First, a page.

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When Accident Strikes: 5 Safety Tips for PedestriansSafety should be top priority when on the road
Photo Source: topgear.com.ph
Yesterday before noon, a pregnant lady was hit by a speeding Toyota Fortuner in Bonifacio Global City, Taguig.
People would think that they’d be safe crossing the street in a designated pedestrian crossing in a private community like Bonifacio Global City, but apparently, this is not a guarantee.
“This piece of shi*t was speeding around the corner of 30th street and 2nd Avenue in BGC,” witness Scott Gutsy Tuason told Top Gear Philippines through a Facebook post. “It hit another car and ran over a pedestrian on the crosswalk at 11:30am today.”
A comment on the post by photogrpaher Jun de Leon said that the victim was brought to an ICU after the crash, while a Jo Elize Comendador left a comment with an update on the woman, saying that she has suffered multiple abrasions, dislocation of her right arm and a possible arm fracture, and that she is currently in stable condition.
According to the World Health Organization’s (WHO) road safety manual published in 2013, pedestrians represent around 22% of all road traffic deaths globally. That’s 273,000 people killed on the street in 2010.
“In many countries, crashes involving pedestrians are poorly reported in official road traffic injuries statistics. The actual number of pedestrian fatalities and injuries is probably higher than what the official statistics show,” it added.
WHO together with the organization Youth for Road Safety advises that pedestrians (which include cyclists) remember a very simple rule while practicing road safety: see and be seen!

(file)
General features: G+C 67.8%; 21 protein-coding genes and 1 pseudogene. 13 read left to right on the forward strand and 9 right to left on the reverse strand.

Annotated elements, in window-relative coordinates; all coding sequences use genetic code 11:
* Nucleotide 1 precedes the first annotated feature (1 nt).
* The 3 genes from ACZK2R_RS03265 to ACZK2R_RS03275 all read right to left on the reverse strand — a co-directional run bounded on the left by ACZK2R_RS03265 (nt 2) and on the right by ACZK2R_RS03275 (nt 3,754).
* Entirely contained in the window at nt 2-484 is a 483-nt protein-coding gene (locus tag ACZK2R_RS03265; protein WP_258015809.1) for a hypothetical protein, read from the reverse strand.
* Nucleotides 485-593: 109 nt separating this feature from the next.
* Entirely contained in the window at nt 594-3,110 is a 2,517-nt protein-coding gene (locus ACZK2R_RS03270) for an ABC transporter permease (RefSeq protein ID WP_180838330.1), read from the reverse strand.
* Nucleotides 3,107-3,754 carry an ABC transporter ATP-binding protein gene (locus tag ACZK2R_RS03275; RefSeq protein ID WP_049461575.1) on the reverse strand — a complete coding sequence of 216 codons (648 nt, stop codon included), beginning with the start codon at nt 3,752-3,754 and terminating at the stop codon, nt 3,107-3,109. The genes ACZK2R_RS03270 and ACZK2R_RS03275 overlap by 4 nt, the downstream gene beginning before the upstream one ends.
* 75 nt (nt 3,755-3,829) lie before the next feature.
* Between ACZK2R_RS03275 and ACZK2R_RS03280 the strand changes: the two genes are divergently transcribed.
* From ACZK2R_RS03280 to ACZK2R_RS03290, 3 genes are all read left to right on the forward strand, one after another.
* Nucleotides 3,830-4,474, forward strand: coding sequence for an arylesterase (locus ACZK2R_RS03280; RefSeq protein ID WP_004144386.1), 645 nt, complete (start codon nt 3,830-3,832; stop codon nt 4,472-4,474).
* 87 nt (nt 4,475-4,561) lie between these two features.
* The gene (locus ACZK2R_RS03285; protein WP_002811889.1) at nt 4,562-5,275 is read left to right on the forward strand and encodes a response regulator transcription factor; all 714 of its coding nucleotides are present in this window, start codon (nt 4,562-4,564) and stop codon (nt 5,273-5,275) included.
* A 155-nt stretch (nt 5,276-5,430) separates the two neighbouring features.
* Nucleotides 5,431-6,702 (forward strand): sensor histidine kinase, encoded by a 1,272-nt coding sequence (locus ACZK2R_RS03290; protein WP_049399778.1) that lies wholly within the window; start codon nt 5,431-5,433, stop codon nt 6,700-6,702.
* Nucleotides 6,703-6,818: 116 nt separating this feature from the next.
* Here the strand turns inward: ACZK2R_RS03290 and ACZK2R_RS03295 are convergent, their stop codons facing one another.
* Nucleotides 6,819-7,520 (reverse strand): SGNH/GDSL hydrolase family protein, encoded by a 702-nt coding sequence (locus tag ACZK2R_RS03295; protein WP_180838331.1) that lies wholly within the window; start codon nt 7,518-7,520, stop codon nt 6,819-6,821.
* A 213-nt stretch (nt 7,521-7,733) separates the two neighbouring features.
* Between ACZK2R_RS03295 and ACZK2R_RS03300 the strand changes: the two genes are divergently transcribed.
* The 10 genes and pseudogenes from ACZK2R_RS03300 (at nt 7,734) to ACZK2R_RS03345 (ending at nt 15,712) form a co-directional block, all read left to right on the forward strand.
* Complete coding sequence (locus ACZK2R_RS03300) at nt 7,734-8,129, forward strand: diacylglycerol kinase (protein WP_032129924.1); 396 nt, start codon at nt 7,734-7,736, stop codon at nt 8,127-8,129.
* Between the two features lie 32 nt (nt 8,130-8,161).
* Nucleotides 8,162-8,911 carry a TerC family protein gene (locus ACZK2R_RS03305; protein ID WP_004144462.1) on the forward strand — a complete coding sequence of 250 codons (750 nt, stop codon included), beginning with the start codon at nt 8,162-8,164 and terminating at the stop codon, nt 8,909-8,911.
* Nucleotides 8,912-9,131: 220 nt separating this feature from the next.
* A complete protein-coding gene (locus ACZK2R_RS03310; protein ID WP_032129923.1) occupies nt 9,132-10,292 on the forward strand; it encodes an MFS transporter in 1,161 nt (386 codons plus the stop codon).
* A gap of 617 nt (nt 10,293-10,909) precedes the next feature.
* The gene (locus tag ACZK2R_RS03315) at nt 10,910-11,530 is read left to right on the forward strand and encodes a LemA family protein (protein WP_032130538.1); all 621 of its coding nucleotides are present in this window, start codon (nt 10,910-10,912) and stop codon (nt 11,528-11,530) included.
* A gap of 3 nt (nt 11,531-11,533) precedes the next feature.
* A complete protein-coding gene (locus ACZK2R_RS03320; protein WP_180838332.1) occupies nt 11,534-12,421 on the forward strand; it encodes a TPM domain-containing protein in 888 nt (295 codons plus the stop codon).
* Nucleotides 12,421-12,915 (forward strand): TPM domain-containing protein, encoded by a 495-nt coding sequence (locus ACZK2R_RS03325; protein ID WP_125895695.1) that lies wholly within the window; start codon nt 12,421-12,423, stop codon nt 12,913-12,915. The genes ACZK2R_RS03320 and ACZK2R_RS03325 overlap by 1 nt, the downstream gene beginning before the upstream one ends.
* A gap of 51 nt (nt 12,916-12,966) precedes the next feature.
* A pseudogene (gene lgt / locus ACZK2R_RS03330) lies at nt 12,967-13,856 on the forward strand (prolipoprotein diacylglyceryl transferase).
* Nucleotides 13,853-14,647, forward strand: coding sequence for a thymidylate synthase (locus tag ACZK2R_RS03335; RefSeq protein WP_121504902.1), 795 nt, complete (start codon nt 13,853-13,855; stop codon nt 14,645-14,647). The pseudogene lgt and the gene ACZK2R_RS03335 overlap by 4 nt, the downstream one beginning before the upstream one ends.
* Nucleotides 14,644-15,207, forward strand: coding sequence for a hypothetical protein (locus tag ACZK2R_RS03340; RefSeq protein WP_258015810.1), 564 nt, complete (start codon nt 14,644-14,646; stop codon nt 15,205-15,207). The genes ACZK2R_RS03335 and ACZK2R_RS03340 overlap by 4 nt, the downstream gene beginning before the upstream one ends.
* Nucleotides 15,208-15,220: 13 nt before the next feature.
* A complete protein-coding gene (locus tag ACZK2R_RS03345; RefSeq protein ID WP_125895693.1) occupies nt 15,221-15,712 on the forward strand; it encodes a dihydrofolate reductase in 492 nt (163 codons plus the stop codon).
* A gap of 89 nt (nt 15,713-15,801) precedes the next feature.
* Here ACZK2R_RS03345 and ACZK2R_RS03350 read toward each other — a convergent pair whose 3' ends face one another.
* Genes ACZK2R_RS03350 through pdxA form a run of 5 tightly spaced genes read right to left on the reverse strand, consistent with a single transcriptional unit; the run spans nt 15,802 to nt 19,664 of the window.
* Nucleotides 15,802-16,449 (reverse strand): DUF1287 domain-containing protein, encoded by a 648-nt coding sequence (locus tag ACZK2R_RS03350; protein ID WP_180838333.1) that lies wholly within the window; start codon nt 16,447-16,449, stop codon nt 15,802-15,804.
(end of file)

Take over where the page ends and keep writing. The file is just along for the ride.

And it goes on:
Two-fifths of pedestrian casualties are caused by the drivers having difficulty seeing the pedestrian, especially when the street lighting is poor. “See and be seen” is especially vital in a country like ours where pedestrians are forced to walk on the road as sidewalks are made unusable by street vendors, parked cars or repairs.
Here are some things you can do to be more visible when on the road:
1. Wear white or light colored clothes - which shouldn't be a problem with the current summer heat
2. Walk facing oncoming traffic and where there is good lighting
3. Wear retro-reflective strips wherever possible - like on bags and shoes
For those on bikes
4. Have front, rear and wheel reflectors
5. Make sure your bike has bicycle lamps - remember to turn them on at night!ADVERTISEMENT - CONTINUE READING BELOWADVERTISEMENT - CONTINUE READING BELOW
Infographics taken from the Youth and Road Safety Action Kit
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